Tag Archives: Pickomino

Boardgames in the News: What are “Roll and Write” Games?

In the last few years, “Roll and Write” games have been everywhere, but what defines them and what let to the rise in their popularity?  Well, their roots lie in simple dice games, which are as old as the hills, but arguably the first “Roll and Write” game is Yahtzee, a game that is now a childhood classic.  Although the commercial game dates from the 1950s, the game is based on the older family of traditional games, including Yacht, Generala, Poker Dice etc..

Noch Mal!
– Image by boardGOATS

The idea is that players roll five dice to try to get specific combinations, re-rolling some, all or none up to three times.  These fall into different categories each of which can only be scored once and are crossed off on a scoring sheet.  This roll and re-roll mechanism has been used as the basis of many more modern games like Pickomino (aka Heck Meck), To Court the King and even Roll for the Galaxy, but these are not “Roll and Write” games, they are dice games.  More dice games with a “Writing” element, followed as well though.  These include Reiner Knizia’s Decathalon, the Catan Dice Game, and Roll Through the Ages: The Bronze Age with its subsequent series of games.

Roll for the Galaxy
– Image by boardGOATS

Perhaps the most influential game of this type, however, is Qwixx.  In this game, each player has their own score-sheet with four rows, numbered two to twelve, each in a different colour.  On their turn, the active player rolls six dice: two white and one of each of the four colours. The active player can mark off the sum of one white die and one coloured die in the row of the same colour, while everyone else can mark off the sum of the two white dice on any one of their four rows.  The catch is that the numbers must be crossed out in order: descending for the blue and green rows, ascending for the red and yellow rows.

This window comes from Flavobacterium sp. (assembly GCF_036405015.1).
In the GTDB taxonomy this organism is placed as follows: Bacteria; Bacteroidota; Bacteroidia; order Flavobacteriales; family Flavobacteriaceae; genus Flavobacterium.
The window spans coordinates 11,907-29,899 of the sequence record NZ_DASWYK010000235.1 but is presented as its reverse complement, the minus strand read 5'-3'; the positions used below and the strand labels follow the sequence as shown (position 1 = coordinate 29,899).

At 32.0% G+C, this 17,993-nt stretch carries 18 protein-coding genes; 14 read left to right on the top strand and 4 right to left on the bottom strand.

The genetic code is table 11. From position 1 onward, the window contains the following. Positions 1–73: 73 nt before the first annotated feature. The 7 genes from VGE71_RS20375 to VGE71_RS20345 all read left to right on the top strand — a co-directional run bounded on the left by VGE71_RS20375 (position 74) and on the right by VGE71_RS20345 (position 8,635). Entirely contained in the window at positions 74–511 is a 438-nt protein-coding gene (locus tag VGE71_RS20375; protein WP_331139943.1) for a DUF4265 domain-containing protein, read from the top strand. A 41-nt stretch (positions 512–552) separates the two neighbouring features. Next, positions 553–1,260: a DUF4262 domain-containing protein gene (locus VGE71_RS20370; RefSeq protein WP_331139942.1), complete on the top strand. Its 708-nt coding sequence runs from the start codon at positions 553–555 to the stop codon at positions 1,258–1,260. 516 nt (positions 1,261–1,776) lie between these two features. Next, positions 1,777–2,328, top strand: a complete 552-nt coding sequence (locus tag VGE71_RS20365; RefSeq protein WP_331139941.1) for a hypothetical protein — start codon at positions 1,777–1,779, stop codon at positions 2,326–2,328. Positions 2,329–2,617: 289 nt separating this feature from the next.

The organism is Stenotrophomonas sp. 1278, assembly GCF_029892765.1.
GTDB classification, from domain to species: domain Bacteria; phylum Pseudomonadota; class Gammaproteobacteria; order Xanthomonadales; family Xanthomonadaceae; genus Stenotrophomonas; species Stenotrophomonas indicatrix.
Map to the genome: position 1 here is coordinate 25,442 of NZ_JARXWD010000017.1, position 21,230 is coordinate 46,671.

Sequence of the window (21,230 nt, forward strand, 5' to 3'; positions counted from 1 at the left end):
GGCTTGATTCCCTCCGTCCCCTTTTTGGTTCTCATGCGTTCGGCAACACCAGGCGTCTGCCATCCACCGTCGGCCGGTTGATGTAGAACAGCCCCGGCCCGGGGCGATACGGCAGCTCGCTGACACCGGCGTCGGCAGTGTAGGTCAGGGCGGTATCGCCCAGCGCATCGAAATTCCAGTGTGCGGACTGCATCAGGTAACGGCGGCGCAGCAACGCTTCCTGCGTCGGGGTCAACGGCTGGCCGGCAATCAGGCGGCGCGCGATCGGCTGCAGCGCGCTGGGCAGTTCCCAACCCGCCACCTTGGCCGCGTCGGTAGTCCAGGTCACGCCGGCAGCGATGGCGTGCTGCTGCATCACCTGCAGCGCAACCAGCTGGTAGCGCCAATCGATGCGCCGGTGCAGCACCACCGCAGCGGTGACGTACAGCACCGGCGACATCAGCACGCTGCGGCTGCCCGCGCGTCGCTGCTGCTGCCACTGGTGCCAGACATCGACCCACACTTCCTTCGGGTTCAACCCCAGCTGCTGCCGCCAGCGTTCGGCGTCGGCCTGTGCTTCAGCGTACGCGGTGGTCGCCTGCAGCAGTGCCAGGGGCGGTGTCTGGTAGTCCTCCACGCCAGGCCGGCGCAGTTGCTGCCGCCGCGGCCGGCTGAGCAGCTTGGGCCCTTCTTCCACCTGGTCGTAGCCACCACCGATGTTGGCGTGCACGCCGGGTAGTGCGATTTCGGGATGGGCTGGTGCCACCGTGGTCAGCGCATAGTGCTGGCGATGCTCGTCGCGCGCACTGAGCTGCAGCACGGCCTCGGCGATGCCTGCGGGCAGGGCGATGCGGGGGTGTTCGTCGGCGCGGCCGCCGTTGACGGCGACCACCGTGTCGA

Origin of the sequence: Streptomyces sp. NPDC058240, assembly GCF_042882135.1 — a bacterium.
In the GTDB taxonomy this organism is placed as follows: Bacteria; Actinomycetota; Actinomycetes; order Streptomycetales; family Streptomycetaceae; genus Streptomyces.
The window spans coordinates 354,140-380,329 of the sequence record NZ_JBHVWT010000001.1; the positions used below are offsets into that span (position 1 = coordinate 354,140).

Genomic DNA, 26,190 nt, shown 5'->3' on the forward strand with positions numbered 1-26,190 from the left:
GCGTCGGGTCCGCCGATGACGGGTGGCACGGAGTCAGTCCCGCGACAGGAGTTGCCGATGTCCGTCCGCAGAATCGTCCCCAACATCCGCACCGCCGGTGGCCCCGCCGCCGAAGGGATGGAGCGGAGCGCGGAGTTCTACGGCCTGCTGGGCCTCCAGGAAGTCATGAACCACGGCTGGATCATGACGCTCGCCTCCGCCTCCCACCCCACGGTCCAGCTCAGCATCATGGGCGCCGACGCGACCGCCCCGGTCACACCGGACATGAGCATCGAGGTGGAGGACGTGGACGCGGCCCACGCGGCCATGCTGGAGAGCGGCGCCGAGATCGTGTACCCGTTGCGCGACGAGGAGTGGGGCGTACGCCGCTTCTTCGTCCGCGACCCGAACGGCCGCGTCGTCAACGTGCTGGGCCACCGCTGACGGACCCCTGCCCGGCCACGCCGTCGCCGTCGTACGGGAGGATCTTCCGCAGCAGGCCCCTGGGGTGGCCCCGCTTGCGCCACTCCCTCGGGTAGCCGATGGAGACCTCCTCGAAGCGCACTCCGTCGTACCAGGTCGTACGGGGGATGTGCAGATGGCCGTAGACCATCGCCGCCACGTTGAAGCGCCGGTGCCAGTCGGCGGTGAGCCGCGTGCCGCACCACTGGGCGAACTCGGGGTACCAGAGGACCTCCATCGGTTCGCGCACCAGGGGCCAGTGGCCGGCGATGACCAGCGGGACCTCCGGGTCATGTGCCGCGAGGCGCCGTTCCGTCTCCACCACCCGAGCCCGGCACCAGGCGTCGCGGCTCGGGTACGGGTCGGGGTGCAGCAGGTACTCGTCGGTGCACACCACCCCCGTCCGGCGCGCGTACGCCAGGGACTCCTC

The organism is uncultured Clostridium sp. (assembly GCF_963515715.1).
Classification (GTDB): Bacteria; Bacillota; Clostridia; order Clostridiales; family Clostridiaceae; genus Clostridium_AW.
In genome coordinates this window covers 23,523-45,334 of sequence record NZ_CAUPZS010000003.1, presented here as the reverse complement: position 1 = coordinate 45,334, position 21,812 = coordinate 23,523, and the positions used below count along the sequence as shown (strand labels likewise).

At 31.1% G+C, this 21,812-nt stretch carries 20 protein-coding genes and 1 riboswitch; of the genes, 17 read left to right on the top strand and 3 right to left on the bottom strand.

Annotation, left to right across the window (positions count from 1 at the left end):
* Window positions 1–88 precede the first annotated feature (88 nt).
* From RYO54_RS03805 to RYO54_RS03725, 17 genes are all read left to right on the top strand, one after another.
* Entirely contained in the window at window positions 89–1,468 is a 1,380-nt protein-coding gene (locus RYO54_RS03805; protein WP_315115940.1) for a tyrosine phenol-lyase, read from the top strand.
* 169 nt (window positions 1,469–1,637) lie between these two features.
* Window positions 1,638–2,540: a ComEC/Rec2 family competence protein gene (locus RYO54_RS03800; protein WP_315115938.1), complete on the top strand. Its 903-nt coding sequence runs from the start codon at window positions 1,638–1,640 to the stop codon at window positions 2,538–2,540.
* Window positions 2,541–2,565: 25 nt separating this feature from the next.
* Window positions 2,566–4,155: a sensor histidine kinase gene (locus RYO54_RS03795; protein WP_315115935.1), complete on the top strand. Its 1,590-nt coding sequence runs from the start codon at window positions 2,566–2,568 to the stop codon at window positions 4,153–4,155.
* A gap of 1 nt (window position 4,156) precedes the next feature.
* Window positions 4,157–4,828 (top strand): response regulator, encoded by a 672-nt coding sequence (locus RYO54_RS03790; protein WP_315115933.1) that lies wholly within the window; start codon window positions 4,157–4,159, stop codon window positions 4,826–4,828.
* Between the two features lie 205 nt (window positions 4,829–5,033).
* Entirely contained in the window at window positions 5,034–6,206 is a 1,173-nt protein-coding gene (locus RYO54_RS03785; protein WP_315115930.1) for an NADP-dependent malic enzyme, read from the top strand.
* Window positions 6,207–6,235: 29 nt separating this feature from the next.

– Image by boardGOATS

And that is the core that really makes a “Roll and Write” game:  the decision making.  While there is no industry recognised definition, it is widely understood that games that fall into the “Roll and Write” category have the following key characteristics:

  • A randomiser: traditionally dice, but some games use cards etc.;
  • A key element of decision making;
  • Individual work sheets, which are more than just a score pad.

Qwixx was published seven years ago, and was popular in its own right receiving a nomination for the Spiel des Jahres award in 2013.  Its legacy, however, is the way it helped to open the door for other games in the genre.  Noch Mal! (aka Encore!) followed in 2016 and in 2018, “Roll and Write” games really took off.  Yahtzee, Quixx and Roll Through the Ages have now been followed many other very popular and successful games including, Welcome to…, Ganz Schön Clever! (aka That’s Very Clever!), Railroad Ink, and Cartographers: A Roll Player Tale.  Between them, these games have received two Kennerspiel and two Spiel des Jahres nominations.

Ganz Schön Clever
– Image by boardGOATS

There are now, hundreds of “Roll and Write” games available and new games continue to arrive, each with their own twist: some based round rolling dice, some involving a deck of cards, and there are even games now that involve cutting out!  But what is the appeal, and why the sudden growth in this genre?  For the publisher they are obviously cheap and relatively easy to produce, often needing little in the way of complex or bespoke components.  In a squeezed market this is very important.  For designers they are easy to prototype and many of these games are relatively easy to play-test too.  This is because they can often be played solo, and the mathematics of probability are well understood (by mathematicians at least).

Cartographers: A Roll Player Tale
– Image by boardGOATS

For gamers, the low price of these games means financial investment is typically small.  They are usually quick to learn and don’t over-stay their welcome either, which means they are low risk and if they “click” they also can see a lot of table time.  They are easy to play remotely too, because players just need pens and a work-sheet each, and access to a web camera.  And thus, the timing of the rise has been serendipitous: with so many people stuck at home this year, “Roll and Write” games are really coming into their own now.  It remains to be seen whether their popularity will continue into 2021 and beyond.

Noch Mal!
– Image by boardGOATS

19th November 2013

Since we arrived in “dribs and drabs” and one player had to leave early, we started out playing a couple of quick little games.  First up was Pick Picknic.  This is a cute little game where players simultaneously play coloured chicken cards.  If someone plays the only chicken card of a given colour, they get all the grain at that coloured farm.  If multiple players go for the same coloured farm, then players can either agree to share the corn in any way that is mutually agreeable or roll for all of it.  They must beware the foxes though – foxes don’t eat corn, they only eat chickens; if someone plays a fox card, they will eat any chicken cards of that colour.  The first game was a bit of a white-wash, in contrast, however, the second game was a draw.